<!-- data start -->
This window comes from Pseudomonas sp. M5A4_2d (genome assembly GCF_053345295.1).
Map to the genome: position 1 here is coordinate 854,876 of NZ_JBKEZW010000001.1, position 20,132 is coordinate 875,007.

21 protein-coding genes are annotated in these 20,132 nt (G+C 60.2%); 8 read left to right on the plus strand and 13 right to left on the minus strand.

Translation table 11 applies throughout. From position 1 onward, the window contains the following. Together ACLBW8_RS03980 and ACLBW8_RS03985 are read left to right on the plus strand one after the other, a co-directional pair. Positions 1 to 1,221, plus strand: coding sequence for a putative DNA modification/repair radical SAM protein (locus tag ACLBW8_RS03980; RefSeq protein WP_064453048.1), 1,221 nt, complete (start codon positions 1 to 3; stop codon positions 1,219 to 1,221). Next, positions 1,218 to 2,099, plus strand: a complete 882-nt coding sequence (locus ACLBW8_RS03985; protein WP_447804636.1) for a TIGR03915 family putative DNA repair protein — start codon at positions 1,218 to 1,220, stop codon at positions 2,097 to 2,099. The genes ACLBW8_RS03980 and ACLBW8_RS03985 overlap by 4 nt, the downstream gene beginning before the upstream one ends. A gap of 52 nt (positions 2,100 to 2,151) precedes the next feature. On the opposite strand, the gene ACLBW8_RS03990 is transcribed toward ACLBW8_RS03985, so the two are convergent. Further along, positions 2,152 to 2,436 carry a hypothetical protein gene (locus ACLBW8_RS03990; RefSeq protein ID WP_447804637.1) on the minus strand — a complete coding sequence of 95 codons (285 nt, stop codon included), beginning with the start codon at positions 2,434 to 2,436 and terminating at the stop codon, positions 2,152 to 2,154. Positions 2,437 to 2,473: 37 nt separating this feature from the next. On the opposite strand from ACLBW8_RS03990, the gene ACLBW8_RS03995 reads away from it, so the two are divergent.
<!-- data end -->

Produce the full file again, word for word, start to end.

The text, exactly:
This window comes from Pseudomonas sp. M5A4_2d (genome assembly GCF_053345295.1).
Map to the genome: position 1 here is coordinate 854,876 of NZ_JBKEZW010000001.1, position 20,132 is coordinate 875,007.

21 protein-coding genes are annotated in these 20,132 nt (G+C 60.2%); 8 read left to right on the plus strand and 13 right to left on the minus strand.

Translation table 11 applies throughout. From position 1 onward, the window contains the following. Together ACLBW8_RS03980 and ACLBW8_RS03985 are read left to right on the plus strand one after the other, a co-directional pair. Positions 1 to 1,221, plus strand: coding sequence for a putative DNA modification/repair radical SAM protein (locus tag ACLBW8_RS03980; RefSeq protein WP_064453048.1), 1,221 nt, complete (start codon positions 1 to 3; stop codon positions 1,219 to 1,221). Next, positions 1,218 to 2,099, plus strand: a complete 882-nt coding sequence (locus ACLBW8_RS03985; protein WP_447804636.1) for a TIGR03915 family putative DNA repair protein — start codon at positions 1,218 to 1,220, stop codon at positions 2,097 to 2,099. The genes ACLBW8_RS03980 and ACLBW8_RS03985 overlap by 4 nt, the downstream gene beginning before the upstream one ends. A gap of 52 nt (positions 2,100 to 2,151) precedes the next feature. On the opposite strand, the gene ACLBW8_RS03990 is transcribed toward ACLBW8_RS03985, so the two are convergent. Further along, positions 2,152 to 2,436 carry a hypothetical protein gene (locus ACLBW8_RS03990; RefSeq protein ID WP_447804637.1) on the minus strand — a complete coding sequence of 95 codons (285 nt, stop codon included), beginning with the start codon at positions 2,434 to 2,436 and terminating at the stop codon, positions 2,152 to 2,154. Positions 2,437 to 2,473: 37 nt separating this feature from the next. On the opposite strand from ACLBW8_RS03990, the gene ACLBW8_RS03995 reads away from it, so the two are divergent.